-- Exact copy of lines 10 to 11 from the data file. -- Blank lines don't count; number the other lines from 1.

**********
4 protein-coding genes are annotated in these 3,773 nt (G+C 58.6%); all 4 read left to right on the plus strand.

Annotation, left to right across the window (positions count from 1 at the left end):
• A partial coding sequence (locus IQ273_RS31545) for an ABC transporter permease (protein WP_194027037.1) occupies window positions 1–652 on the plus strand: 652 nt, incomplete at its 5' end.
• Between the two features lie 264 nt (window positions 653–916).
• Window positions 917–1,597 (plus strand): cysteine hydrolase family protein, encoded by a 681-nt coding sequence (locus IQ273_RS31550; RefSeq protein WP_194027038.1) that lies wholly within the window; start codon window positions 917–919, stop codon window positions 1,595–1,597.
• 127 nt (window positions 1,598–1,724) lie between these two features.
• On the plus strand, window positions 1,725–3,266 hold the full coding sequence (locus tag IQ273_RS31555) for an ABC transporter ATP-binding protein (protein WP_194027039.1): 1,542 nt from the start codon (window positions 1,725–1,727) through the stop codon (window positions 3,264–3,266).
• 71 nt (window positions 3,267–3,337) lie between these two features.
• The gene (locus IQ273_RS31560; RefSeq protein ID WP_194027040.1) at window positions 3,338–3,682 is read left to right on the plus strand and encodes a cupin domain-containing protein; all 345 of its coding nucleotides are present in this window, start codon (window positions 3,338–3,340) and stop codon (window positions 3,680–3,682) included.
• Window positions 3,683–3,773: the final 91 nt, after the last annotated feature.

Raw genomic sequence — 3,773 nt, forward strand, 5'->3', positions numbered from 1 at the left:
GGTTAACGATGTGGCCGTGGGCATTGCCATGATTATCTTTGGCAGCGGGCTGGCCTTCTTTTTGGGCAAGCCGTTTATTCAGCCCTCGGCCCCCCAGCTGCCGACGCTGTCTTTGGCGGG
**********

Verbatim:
• Window positions 3,683–3,773: the final 91 nt, after the last annotated feature.

Raw genomic sequence — 3,773 nt, forward strand, 5'->3', positions numbered from 1 at the left: